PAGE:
In the heart of winter, a striking visual unfolds in public spaces: rows upon rows of handmade scarves, each bearing a message of warmth and care. This act, known as “scarf bombing,” transforms ordinary landscapes into vibrant tapestries of generosity.
Here’s my take on the nuances and impacts of this heartwarming project.
1. The row of scarves makes quite an impact
A single scarf might be overlooked as forgotten, but 14 scarves lined up together make this so much more intentional.
2. The lineup makes it look like someone can shop for a scarf
These scarves are not for sale. They are free for people who can’t afford them. This offers a scarf to someone who can’t buy one, and allows the recipient to feel like they are shopping.
3. The tiny cards attached to the scarves clarify intent
The tiny cards make it clear that someone can take the scarf. Often, someone puts something outside so someone else can take it. But people don’t know the intent when they see the item sitting out there. Is this meant to be taken? Did someone lose it? With 14 scarves on display, is this some of art display?
Adding a note goes a long way to explain that any of these scarves are meant to be taken. I learned that with my Alley Giveaway series.
4. The range of designs gives diginity
The variety of patterns and colors adds visual appeal and emphasizes the individuality of choice. Just because we give something to someone… they may not like it. Here, the recipient gets the dignity of being able to select their preference.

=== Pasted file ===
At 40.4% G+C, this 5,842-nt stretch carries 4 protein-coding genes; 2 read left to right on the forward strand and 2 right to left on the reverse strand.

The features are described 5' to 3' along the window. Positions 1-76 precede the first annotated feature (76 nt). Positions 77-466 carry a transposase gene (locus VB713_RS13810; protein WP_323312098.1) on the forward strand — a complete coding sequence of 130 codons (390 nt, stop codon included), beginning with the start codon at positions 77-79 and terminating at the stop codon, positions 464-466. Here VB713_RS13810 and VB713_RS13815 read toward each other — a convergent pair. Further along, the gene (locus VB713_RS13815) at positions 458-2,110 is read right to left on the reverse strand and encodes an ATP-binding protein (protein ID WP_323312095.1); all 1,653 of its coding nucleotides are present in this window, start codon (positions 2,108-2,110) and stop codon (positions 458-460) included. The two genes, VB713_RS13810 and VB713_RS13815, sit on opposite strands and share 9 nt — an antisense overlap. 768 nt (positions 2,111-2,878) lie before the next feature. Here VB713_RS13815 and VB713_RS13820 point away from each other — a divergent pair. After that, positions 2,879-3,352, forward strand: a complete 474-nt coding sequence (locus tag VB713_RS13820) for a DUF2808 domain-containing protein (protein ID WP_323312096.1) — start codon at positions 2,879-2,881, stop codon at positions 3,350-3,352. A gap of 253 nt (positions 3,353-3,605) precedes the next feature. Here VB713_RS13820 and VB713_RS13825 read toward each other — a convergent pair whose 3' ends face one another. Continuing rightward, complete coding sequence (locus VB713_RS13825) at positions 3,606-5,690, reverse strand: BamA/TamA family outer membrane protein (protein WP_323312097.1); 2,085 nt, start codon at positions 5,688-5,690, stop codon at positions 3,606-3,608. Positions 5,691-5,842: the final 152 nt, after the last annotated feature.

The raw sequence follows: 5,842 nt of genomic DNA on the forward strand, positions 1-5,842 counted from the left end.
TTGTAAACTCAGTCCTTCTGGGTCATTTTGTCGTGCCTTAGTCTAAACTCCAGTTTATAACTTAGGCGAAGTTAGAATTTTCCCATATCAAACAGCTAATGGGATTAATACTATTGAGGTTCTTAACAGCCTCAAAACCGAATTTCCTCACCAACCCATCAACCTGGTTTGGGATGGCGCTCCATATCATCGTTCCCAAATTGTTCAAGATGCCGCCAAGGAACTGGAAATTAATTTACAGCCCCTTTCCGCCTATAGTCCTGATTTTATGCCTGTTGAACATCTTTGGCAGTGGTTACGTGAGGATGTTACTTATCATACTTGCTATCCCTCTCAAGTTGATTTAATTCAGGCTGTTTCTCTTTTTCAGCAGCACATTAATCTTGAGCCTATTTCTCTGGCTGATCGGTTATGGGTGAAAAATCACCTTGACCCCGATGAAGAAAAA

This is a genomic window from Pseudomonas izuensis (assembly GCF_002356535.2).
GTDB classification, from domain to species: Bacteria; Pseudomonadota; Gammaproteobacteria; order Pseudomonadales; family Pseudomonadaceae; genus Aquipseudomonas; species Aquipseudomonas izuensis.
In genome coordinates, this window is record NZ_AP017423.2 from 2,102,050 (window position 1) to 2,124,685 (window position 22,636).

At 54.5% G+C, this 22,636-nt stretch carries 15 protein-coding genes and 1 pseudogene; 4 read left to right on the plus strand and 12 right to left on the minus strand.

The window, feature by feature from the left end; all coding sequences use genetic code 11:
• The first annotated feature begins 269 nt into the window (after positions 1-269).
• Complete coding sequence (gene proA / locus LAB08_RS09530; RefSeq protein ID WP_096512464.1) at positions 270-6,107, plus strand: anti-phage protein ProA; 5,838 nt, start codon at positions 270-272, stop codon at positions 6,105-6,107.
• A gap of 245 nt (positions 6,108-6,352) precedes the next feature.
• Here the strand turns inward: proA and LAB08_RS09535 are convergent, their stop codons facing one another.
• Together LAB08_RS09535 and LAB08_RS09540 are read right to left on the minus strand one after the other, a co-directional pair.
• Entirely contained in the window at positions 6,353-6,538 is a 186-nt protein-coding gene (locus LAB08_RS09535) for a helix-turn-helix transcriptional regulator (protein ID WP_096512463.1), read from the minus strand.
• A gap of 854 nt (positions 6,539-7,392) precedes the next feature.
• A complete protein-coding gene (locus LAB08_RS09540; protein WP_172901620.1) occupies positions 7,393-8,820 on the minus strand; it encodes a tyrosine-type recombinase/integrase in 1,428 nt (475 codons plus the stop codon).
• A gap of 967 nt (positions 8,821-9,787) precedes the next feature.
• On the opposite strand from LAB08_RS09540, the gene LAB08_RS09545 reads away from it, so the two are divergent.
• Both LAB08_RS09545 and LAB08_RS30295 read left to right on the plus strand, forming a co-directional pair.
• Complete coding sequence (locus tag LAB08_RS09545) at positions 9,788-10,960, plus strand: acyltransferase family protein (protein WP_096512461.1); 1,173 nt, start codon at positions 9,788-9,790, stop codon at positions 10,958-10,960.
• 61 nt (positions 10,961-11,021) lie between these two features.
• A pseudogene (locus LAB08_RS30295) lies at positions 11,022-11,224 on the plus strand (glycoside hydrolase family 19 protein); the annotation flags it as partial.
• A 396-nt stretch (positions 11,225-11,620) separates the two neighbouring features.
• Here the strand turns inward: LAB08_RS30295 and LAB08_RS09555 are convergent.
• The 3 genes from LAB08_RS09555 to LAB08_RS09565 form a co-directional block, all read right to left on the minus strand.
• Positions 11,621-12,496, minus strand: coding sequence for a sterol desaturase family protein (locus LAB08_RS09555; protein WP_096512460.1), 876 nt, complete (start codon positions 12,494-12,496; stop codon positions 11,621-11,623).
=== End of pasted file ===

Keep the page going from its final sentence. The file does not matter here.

Some footnotes/alarms go off in my head as I write this. 1. We shouldn’t glorify shopping. How American of me to think that shopping makes you feel good. 2. Having a preference for something gives you dignity. Ugh. I know I need to be content with what I have, and not be so picky about things. Anyhow, more points about how this project is great...
5. Power of imagery. Art that can stand on its own.
The photo itself tells the story quickly. I almost started to comment on Marco’s Facebook post before clicking through to read the article. You get such an impact seeing the scarves lined up with the headline.
It’s like being in an art gallery or museum. The artwork should be able to stand on its own. And if you like, you can read the wall caption for the title.
When viewing art, you create your own interpretations based on the art itself. It’s been drilled into my head that an artwork needs to be able to speak on its own. And that’s what this image and headline does.
6. Using a hashtag instead of an artist name
Notice that these artworks have a hashtag #scarfbomjax. NOT the name of the artist. This project is meant for lots of people to participate in. The more people that participate, the more impact this art has.
The hashtag welcomes participation. It says “you can join in this project”. If it was an artist’s name, it’s all about the artist. And people would say, “Oh, that’s this artist’s job to supply more scarves.” With an artist’s name, it somewhat implies that this is done for the glory of the artist. “Oh, look how generous and thoughtful this artist is.” But nope, this artwork has no name. It’s just a hashtag.
Now, if we can only get Instagram to show the most recent artworks with a hashtag. If you can believe it, Instagram doesn’t show the most recent artworks with a hashtag. It only shows the most popular artworks. Ugh. Instagram will show ONLY the ten most popular items with a hashtag. You can’t even view more than that. You have to hack the URL to get it to show more than ten. I can’t stand how Instagram handles its display.